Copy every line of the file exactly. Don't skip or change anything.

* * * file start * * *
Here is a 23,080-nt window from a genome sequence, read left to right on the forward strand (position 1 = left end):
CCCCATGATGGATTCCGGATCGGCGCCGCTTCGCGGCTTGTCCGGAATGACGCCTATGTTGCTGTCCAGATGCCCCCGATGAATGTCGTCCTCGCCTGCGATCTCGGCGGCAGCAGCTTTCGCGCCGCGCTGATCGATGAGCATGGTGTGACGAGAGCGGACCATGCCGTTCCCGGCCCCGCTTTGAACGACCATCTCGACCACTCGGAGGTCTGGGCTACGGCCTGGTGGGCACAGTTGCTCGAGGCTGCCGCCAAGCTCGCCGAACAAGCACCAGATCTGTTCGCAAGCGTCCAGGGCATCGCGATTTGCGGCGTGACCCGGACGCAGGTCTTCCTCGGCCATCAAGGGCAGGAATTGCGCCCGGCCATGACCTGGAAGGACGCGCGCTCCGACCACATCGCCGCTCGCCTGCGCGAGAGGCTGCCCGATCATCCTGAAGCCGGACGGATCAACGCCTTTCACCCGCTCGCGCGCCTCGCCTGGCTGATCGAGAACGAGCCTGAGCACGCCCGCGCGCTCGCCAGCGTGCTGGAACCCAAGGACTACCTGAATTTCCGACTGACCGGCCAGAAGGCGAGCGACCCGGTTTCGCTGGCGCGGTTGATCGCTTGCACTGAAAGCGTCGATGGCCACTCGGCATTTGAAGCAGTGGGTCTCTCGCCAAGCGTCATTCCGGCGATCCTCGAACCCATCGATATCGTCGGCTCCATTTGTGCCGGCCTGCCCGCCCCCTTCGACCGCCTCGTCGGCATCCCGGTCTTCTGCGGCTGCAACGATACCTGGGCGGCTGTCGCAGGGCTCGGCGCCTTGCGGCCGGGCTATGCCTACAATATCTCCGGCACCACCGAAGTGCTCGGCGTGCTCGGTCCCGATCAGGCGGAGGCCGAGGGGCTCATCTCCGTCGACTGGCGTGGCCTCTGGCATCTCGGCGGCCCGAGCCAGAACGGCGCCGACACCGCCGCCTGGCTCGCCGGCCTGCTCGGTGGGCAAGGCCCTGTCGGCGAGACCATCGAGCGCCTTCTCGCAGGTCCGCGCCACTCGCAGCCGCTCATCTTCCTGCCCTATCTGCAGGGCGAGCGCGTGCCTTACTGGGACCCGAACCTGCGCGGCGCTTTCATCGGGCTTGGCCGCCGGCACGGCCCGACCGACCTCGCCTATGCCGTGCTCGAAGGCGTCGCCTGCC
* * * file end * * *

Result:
Here is a 23,080-nt window from a genome sequence, read left to right on the forward strand (position 1 = left end):
CCCCATGATGGATTCCGGATCGGCGCCGCTTCGCGGCTTGTCCGGAATGACGCCTATGTTGCTGTCCAGATGCCCCCGATGAATGTCGTCCTCGCCTGCGATCTCGGCGGCAGCAGCTTTCGCGCCGCGCTGATCGATGAGCATGGTGTGACGAGAGCGGACCATGCCGTTCCCGGCCCCGCTTTGAACGACCATCTCGACCACTCGGAGGTCTGGGCTACGGCCTGGTGGGCACAGTTGCTCGAGGCTGCCGCCAAGCTCGCCGAACAAGCACCAGATCTGTTCGCAAGCGTCCAGGGCATCGCGATTTGCGGCGTGACCCGGACGCAGGTCTTCCTCGGCCATCAAGGGCAGGAATTGCGCCCGGCCATGACCTGGAAGGACGCGCGCTCCGACCACATCGCCGCTCGCCTGCGCGAGAGGCTGCCCGATCATCCTGAAGCCGGACGGATCAACGCCTTTCACCCGCTCGCGCGCCTCGCCTGGCTGATCGAGAACGAGCCTGAGCACGCCCGCGCGCTCGCCAGCGTGCTGGAACCCAAGGACTACCTGAATTTCCGACTGACCGGCCAGAAGGCGAGCGACCCGGTTTCGCTGGCGCGGTTGATCGCTTGCACTGAAAGCGTCGATGGCCACTCGGCATTTGAAGCAGTGGGTCTCTCGCCAAGCGTCATTCCGGCGATCCTCGAACCCATCGATATCGTCGGCTCCATTTGTGCCGGCCTGCCCGCCCCCTTCGACCGCCTCGTCGGCATCCCGGTCTTCTGCGGCTGCAACGATACCTGGGCGGCTGTCGCAGGGCTCGGCGCCTTGCGGCCGGGCTATGCCTACAATATCTCCGGCACCACCGAAGTGCTCGGCGTGCTCGGTCCCGATCAGGCGGAGGCCGAGGGGCTCATCTCCGTCGACTGGCGTGGCCTCTGGCATCTCGGCGGCCCGAGCCAGAACGGCGCCGACACCGCCGCCTGGCTCGCCGGCCTGCTCGGTGGGCAAGGCCCTGTCGGCGAGACCATCGAGCGCCTTCTCGCAGGTCCGCGCCACTCGCAGCCGCTCATCTTCCTGCCCTATCTGCAGGGCGAGCGCGTGCCTTACTGGGACCCGAACCTGCGCGGCGCTTTCATCGGGCTTGGCCGCCGGCACGGCCCGACCGACCTCGCCTATGCCGTGCTCGAAGGCGTCGCCTGCC